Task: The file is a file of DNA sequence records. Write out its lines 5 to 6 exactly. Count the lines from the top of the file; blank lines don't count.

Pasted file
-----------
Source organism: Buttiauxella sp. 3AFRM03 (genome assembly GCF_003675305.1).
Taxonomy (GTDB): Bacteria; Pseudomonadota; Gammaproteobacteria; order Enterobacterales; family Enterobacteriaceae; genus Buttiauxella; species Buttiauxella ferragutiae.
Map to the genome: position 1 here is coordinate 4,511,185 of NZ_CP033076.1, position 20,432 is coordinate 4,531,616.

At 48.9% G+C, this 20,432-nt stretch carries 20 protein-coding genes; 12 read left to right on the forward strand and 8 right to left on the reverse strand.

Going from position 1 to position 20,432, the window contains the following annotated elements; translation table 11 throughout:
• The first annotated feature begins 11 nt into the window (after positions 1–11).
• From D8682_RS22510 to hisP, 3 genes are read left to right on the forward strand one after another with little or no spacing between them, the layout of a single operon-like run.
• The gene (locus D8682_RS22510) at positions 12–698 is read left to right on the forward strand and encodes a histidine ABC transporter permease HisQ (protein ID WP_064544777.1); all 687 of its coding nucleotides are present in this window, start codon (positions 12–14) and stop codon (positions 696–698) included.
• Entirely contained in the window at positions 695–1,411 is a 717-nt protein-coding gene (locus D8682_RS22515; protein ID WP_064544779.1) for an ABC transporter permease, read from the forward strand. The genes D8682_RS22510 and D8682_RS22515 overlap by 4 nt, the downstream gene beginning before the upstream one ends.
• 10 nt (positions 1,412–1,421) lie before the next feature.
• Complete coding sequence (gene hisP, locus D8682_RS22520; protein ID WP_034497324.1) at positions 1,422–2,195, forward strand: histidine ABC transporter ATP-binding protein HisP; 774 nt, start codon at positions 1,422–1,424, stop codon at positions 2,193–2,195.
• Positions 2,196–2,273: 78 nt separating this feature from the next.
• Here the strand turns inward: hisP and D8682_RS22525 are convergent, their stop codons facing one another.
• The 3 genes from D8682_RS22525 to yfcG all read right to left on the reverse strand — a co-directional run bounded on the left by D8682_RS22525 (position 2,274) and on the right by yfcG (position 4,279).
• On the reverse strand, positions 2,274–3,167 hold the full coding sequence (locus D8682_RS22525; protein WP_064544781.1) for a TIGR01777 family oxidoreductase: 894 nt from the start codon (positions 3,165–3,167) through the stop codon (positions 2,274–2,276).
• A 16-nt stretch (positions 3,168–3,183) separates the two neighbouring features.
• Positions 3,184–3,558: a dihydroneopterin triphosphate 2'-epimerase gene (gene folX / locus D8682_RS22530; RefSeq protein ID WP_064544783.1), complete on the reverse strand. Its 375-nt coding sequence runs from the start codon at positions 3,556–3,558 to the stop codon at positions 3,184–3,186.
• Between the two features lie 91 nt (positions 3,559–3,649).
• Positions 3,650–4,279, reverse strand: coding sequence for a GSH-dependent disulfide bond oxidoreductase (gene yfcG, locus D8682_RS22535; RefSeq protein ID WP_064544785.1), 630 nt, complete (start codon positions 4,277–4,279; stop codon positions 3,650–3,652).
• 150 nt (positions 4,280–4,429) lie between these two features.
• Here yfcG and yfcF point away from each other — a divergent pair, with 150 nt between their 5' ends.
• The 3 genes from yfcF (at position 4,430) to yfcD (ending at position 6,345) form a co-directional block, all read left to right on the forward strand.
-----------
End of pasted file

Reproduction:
Going from position 1 to position 20,432, the window contains the following annotated elements; translation table 11 throughout:
• The first annotated feature begins 11 nt into the window (after positions 1–11).